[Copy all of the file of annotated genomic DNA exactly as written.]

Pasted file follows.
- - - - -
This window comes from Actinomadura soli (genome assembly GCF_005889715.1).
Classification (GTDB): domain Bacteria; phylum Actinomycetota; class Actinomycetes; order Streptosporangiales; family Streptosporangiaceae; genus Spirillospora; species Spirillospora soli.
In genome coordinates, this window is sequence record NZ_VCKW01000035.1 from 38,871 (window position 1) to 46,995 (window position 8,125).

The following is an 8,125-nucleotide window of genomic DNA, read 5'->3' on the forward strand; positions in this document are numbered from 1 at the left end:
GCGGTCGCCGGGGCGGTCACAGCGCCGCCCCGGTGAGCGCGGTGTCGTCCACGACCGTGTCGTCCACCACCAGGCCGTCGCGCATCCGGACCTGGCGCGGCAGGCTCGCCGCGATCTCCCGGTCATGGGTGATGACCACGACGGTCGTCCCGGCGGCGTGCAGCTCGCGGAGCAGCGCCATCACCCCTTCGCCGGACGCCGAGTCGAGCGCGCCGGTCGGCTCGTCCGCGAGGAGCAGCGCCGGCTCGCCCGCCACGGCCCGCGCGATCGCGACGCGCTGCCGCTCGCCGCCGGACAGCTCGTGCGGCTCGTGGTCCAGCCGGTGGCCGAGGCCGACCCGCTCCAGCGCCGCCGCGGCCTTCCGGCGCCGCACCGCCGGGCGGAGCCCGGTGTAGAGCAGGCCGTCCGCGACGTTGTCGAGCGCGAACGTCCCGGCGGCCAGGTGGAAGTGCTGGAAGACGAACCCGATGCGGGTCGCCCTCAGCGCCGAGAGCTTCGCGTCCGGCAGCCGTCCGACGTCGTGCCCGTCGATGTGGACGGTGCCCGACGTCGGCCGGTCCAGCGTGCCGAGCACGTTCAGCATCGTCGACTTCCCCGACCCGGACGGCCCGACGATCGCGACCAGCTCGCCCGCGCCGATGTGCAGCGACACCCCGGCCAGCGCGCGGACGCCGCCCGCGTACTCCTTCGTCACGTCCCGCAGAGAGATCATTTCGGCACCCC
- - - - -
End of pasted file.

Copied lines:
This window comes from Actinomadura soli (genome assembly GCF_005889715.1).
Classification (GTDB): domain Bacteria; phylum Actinomycetota; class Actinomycetes; order Streptosporangiales; family Streptosporangiaceae; genus Spirillospora; species Spirillospora soli.
In genome coordinates, this window is sequence record NZ_VCKW01000035.1 from 38,871 (window position 1) to 46,995 (window position 8,125).

The following is an 8,125-nucleotide window of genomic DNA, read 5'->3' on the forward strand; positions in this document are numbered from 1 at the left end:
GCGGTCGCCGGGGCGGTCACAGCGCCGCCCCGGTGAGCGCGGTGTCGTCCACGACCGTGTCGTCCACCACCAGGCCGTCGCGCATCCGGACCTGGCGCGGCAGGCTCGCCGCGATCTCCCGGTCATGGGTGATGACCACGACGGTCGTCCCGGCGGCGTGCAGCTCGCGGAGCAGCGCCATCACCCCTTCGCCGGACGCCGAGTCGAGCGCGCCGGTCGGCTCGTCCGCGAGGAGCAGCGCCGGCTCGCCCGCCACGGCCCGCGCGATCGCGACGCGCTGCCGCTCGCCGCCGGACAGCTCGTGCGGCTCGTGGTCCAGCCGGTGGCCGAGGCCGACCCGCTCCAGCGCCGCCGCGGCCTTCCGGCGCCGCACCGCCGGGCGGAGCCCGGTGTAGAGCAGGCCGTCCGCGACGTTGTCGAGCGCGAACGTCCCGGCGGCCAGGTGGAAGTGCTGGAAGACGAACCCGATGCGGGTCGCCCTCAGCGCCGAGAGCTTCGCGTCCGGCAGCCGTCCGACGTCGTGCCCGTCGATGTGGACGGTGCCCGACGTCGGCCGGTCCAGCGTGCCGAGCACGTTCAGCATCGTCGACTTCCCCGACCCGGACGGCCCGACGATCGCGACCAGCTCGCCCGCGCCGATGTGCAGCGACACCCCGGCCAGCGCGCGGACGCCGCCCGCGTACTCCTTCGTCACGTCCCGCAGAGAGATCATTTCGGCACCCC